Pliny the Elder, a Roman army commander who wrote natural history books on his days off, writing about 50AD or so, said that cherries were brought to Rome from Turkey by Lucius Licinius Lucullus, a famous Roman general of about 150 years earlier. There were, he asserted no cherries in Italy before then. If only things were that simple. Cherry stones have shown up in Bronze Age deposits all over Europe, Britain and Ireland, taking cherry eating back a good two thousand years before Pliny wrote his books.
Cherries need a cold period before they germinate, a survival tactic to stop the stones germinating in autumn and the young trees being killed off by the winter weather, so they only grow in latitudes that will give them this. This is pretty much everywhere in temperate parts of the world. Traverse City, Michigan in America calls itself The Cherry Capital of the World, and to prove it they make the World’s Biggest Cherry Pie every year during the Cherry Festival. Round the other side in New South Wales, Australia, the town of Young is known as The Cherry Capital of Australia and they too hold a National Cherry Festival.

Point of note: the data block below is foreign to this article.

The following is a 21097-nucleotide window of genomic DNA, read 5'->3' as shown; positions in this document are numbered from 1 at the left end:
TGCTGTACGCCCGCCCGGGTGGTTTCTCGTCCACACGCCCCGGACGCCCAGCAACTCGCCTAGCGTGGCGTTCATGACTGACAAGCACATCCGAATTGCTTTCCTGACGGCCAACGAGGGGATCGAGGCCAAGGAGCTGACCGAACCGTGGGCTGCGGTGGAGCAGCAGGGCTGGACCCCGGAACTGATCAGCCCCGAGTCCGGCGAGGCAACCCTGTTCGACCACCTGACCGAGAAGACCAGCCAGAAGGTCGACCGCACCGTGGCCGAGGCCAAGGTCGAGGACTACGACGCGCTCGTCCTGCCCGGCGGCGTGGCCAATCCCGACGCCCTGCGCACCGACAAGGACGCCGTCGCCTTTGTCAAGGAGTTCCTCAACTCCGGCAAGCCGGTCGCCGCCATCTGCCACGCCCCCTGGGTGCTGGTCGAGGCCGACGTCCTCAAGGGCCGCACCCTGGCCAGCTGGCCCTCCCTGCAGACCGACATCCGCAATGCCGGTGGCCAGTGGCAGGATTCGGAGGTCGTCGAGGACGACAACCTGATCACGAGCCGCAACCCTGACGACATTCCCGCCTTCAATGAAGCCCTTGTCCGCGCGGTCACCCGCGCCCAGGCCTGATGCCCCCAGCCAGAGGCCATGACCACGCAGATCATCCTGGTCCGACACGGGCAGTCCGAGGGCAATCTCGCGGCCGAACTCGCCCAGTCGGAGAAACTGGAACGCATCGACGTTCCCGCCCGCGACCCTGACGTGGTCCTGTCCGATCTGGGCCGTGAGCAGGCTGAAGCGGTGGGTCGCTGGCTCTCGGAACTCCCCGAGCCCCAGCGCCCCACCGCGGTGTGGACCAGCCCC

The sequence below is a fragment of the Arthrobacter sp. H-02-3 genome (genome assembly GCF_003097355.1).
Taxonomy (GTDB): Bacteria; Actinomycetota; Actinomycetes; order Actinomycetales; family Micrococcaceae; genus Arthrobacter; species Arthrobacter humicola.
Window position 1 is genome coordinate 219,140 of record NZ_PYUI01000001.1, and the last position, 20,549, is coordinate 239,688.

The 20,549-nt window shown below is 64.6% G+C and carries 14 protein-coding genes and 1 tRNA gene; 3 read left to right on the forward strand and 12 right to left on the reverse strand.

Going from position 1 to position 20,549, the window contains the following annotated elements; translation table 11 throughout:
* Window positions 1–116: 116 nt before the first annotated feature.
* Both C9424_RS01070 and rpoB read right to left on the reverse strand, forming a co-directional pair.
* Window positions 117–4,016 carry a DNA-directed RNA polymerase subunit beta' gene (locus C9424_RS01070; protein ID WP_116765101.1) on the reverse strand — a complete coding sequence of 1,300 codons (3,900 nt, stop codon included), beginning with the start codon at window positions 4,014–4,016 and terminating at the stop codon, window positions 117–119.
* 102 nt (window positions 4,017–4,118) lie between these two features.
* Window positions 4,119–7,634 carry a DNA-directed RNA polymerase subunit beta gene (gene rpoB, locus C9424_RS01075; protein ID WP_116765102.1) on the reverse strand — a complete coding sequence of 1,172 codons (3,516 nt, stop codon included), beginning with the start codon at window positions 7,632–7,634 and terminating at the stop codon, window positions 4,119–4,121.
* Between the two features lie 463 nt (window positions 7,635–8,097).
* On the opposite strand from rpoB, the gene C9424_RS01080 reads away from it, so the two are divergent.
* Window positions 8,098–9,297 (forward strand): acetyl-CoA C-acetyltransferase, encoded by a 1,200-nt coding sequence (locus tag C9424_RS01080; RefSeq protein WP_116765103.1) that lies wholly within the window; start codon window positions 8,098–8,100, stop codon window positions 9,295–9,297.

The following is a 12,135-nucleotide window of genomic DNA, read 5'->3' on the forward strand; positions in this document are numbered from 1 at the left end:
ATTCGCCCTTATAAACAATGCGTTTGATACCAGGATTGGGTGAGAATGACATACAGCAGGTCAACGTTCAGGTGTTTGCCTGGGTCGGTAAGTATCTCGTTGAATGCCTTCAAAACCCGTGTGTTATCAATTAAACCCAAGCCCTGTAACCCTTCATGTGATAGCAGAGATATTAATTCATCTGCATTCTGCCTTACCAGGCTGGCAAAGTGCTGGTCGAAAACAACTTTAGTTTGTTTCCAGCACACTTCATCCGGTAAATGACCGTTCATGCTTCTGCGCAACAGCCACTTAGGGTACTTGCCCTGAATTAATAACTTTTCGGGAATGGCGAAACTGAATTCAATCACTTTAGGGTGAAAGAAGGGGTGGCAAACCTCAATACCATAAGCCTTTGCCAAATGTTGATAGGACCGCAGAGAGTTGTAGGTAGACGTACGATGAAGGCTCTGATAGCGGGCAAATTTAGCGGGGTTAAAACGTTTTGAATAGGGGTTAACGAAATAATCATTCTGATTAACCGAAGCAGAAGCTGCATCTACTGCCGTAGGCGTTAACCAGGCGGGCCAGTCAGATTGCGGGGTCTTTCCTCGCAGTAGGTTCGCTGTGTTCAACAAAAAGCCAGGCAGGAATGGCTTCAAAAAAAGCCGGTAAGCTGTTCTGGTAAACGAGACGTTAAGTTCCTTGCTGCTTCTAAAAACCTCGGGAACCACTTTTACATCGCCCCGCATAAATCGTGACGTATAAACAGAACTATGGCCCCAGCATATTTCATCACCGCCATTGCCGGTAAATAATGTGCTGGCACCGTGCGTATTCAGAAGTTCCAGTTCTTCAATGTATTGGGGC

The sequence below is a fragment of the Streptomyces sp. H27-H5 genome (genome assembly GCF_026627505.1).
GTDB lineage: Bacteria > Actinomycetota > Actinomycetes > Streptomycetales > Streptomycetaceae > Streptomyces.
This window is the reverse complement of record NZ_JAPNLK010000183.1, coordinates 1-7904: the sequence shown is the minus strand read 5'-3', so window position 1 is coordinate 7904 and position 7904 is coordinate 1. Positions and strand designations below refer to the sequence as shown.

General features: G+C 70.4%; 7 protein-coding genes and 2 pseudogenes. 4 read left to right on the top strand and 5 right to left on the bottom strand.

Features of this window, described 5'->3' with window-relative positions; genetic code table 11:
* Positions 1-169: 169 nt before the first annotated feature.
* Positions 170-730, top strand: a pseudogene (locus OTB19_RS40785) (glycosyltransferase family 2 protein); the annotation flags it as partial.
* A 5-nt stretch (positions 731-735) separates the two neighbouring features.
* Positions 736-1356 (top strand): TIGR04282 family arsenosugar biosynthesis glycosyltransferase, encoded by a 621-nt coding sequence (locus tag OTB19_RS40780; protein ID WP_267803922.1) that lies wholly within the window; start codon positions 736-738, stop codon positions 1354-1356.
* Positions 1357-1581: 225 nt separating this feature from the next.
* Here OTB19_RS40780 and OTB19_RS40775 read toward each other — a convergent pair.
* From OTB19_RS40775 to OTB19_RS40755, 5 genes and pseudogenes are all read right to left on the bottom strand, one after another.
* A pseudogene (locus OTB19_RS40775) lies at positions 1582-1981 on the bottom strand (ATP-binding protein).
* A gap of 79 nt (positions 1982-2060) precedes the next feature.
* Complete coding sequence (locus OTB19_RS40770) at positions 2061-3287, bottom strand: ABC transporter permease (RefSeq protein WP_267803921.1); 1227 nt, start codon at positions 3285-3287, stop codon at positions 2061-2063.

In Spain, snuggled up against the Portuguese border, in the Extremadura region, they have two million cherry trees and a Cherry Blossom Fiesta in the Jerte valley. In Japan too, it is the Cherry blossom that is important. Important enough to take a picnic and a bottle of sake to the park for Hanami.
Given all the above, we really hope that these buds are on a cherry tree. We’ll just have to wait and see.